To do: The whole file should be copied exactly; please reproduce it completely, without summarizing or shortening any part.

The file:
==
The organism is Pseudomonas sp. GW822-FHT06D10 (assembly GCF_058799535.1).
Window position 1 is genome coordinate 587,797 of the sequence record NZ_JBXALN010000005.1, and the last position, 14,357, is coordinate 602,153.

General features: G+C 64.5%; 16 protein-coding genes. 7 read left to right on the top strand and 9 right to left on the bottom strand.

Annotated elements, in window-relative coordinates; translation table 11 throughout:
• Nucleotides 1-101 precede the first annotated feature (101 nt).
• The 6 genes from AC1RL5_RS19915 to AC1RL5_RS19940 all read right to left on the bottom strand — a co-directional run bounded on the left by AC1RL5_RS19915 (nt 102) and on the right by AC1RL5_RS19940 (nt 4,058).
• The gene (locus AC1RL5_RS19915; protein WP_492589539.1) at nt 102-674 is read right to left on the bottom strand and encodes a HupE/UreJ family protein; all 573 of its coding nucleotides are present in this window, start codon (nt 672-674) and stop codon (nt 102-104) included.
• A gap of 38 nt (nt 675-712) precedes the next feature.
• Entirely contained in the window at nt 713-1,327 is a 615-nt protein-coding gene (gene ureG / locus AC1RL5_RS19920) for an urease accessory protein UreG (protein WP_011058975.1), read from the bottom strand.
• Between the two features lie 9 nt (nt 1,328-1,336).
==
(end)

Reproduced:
The organism is Pseudomonas sp. GW822-FHT06D10 (assembly GCF_058799535.1).
Window position 1 is genome coordinate 587,797 of the sequence record NZ_JBXALN010000005.1, and the last position, 14,357, is coordinate 602,153.

General features: G+C 64.5%; 16 protein-coding genes. 7 read left to right on the top strand and 9 right to left on the bottom strand.

Annotated elements, in window-relative coordinates; translation table 11 throughout:
• Nucleotides 1-101 precede the first annotated feature (101 nt).
• The 6 genes from AC1RL5_RS19915 to AC1RL5_RS19940 all read right to left on the bottom strand — a co-directional run bounded on the left by AC1RL5_RS19915 (nt 102) and on the right by AC1RL5_RS19940 (nt 4,058).
• The gene (locus AC1RL5_RS19915; protein WP_492589539.1) at nt 102-674 is read right to left on the bottom strand and encodes a HupE/UreJ family protein; all 573 of its coding nucleotides are present in this window, start codon (nt 672-674) and stop codon (nt 102-104) included.
• A gap of 38 nt (nt 675-712) precedes the next feature.
• Entirely contained in the window at nt 713-1,327 is a 615-nt protein-coding gene (gene ureG / locus AC1RL5_RS19920) for an urease accessory protein UreG (protein WP_011058975.1), read from the bottom strand.
• Between the two features lie 9 nt (nt 1,328-1,336).